Seventeen years after ACON expanded its scope to take on a broader range of health issues, we reflect on the progress that has been achieved and the ongoing challenges for the health of our community.

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In the year 2000, the health of our communities was at an interesting juncture.

With the introduction of effective treatment from 1996 onwards, the way the community perceived HIV had changed although trauma was still present and continuing to impact on many lives.

Alongside growing acceptance of our communities, this change opened up space for ACON to engage in a greater public discourse about other health issues that disproportionately affect us.

As a part of this growing recognition, ACON made a significant and controversial step, to expand its remit to include other areas of health.

HIV intersects very closely with other health issues and it was also plain that these other health issues were essential in their own right. At the same time, most mainstream services had little to no interest, expertise or cultural competency to work with our communities.

Health disparities occur in a range of areas and these are predominantly the result of experiences of exclusion, discrimination and poorer access to services. Unfortunately, the same form of exclusion that has impacted on us collectively, occurs within our communities as well.

The impact of racism and transphobia within our communities needs to be openly acknowledged and discussed, with the voices of diversity given priority.

ACON currently has a strategic focus on HIV and sexual health, mental health, alcohol and other drugs, smoking, ageing, domestic and family violence, and homophobic and transphobic violence. This isn’t every issue that affects our community but it is where we feel that we can have a significant impact.

There is an increasing recognition in Government health policies and strategies that our communities can have particular needs or health disparities. Government strategies that recognise our communities include the National Ageing and Aged Care Strategy, the National Drug Strategy and the forthcoming NSW Tobacco Strategy and the Fifth National Mental Health Plan.

In some cases this has led to increased funding for community-based health organisations or programs, although too many times we have seen our communities acknowledged in words but this had not flowed through to programs and services.

It is also fair to say that different populations within our community have had a differing level of attention and focus. A number of services, including at ACON, are inclusive all members of community.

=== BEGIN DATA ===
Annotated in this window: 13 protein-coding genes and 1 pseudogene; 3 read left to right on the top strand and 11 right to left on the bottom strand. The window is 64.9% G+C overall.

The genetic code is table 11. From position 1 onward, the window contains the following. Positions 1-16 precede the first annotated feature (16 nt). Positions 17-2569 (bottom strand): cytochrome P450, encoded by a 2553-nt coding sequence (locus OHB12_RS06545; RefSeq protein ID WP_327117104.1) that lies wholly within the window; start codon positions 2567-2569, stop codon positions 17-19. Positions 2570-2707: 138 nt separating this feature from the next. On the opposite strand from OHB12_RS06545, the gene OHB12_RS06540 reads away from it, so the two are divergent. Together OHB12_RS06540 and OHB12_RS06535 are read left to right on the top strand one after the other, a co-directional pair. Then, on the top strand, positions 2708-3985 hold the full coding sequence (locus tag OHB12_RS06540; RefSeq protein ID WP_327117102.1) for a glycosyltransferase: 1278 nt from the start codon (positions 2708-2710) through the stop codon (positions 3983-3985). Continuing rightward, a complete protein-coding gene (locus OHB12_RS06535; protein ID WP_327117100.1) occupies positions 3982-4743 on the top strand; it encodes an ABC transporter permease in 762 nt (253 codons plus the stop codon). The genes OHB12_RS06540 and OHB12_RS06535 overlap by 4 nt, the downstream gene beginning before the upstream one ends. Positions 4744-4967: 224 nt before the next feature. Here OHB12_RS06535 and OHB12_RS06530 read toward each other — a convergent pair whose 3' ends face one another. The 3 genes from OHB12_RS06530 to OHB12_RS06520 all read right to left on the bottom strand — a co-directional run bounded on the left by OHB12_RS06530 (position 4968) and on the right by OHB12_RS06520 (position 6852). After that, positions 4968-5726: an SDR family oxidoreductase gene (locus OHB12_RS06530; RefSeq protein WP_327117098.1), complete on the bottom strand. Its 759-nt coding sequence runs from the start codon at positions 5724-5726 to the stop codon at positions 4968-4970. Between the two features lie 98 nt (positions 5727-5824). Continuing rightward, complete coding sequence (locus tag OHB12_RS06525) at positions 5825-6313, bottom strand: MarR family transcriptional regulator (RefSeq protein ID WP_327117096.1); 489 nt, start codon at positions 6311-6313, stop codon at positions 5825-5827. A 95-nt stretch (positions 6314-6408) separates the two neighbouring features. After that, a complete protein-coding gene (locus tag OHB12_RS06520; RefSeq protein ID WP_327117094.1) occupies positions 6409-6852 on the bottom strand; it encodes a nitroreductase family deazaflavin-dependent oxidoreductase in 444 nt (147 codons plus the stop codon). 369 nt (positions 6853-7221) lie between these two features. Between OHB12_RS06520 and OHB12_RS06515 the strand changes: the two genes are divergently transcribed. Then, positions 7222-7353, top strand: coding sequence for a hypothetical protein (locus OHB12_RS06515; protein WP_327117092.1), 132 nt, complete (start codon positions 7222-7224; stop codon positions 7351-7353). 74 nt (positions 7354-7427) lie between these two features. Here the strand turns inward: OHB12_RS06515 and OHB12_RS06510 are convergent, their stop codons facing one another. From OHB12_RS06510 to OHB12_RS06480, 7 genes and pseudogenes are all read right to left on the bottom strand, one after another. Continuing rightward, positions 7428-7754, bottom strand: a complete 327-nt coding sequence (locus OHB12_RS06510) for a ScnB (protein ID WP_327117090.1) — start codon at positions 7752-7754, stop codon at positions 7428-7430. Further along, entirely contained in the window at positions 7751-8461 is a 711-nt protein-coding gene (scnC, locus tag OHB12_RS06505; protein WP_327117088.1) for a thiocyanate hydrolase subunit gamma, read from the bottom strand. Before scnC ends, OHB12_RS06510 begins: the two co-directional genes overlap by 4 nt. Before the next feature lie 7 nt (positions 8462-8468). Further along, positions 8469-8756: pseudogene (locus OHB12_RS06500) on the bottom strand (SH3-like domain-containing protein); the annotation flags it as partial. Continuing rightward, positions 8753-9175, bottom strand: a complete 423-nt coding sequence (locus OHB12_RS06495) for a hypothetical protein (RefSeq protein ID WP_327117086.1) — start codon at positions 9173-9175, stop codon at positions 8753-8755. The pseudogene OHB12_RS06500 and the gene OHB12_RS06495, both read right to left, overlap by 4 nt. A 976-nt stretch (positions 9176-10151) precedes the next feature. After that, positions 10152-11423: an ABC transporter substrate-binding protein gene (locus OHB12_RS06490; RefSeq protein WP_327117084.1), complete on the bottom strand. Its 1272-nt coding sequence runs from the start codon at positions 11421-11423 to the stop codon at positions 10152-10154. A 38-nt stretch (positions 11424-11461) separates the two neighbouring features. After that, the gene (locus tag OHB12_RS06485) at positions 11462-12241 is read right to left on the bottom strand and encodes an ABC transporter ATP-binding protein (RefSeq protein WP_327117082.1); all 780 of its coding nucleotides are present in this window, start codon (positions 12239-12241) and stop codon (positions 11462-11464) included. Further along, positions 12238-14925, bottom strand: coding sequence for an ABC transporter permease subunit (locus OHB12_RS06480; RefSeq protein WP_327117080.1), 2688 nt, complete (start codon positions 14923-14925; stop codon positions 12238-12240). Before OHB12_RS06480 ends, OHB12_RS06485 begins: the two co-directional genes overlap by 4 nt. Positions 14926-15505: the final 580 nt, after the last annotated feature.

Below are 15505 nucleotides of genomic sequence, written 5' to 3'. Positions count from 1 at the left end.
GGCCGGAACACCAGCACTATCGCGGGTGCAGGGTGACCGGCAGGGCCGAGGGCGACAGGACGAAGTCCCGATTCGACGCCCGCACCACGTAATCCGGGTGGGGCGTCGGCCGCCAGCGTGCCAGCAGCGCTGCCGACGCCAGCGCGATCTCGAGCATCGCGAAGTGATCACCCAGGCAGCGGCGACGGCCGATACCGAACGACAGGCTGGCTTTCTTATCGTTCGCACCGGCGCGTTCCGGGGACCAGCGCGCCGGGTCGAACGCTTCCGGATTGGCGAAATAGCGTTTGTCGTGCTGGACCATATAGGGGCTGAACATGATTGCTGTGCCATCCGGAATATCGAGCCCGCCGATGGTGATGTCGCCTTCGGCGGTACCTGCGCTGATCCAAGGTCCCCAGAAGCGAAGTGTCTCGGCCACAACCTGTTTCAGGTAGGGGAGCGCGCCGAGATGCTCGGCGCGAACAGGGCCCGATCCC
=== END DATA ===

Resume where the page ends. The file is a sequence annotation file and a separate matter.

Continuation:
However there are specific issues particular for lesbian, bisexual and queer women, people with trans experience or people with intersex variations and others that can’t be easily addressed in a collective program.

Peer-based responses to health have incredible impact and there are a range of organisations in NSW and across Australia that have strong, historical and cultural connection to specific parts of our community. Partnerships between organisations with different strengths invariably produce better outcomes.

There needs to be a continuing focus on building local evidence about health needs, particularly for lesbian, bisexual and queer women and transgender women.

Specialist services from peer-based community organisations will continue to have a vital role in meeting the needs of many in our communities and leading practice.

Mainstream services need to continue to improve their practice with support from community-based organisations, for example through ACON’s recently launched Pride in Health and Wellbeing program.

Government has a crucial role to play in identifying and prioritising activity through the health system. Government health strategies can be powerful tools for generating change and improving practice and the NSW HIV Strategy is an excellent example of this.

The understanding of the needs of our communities has improved since 2000, but we have a long road ahead of us. Our communities have a stronger voice, more allies, and are more able to openly participate across all levels of society.

It is important celebrate and acknowledge progress, but we need to maintain our support for each other and demonstrate solidarity to make sure that the health gains we have started to achieve are shared by all.

James Gray is the Associate Director of Policy, Strategy and Research at ACON, NSW’s largest HIV prevention, HIV care and LGBTI health organisation.

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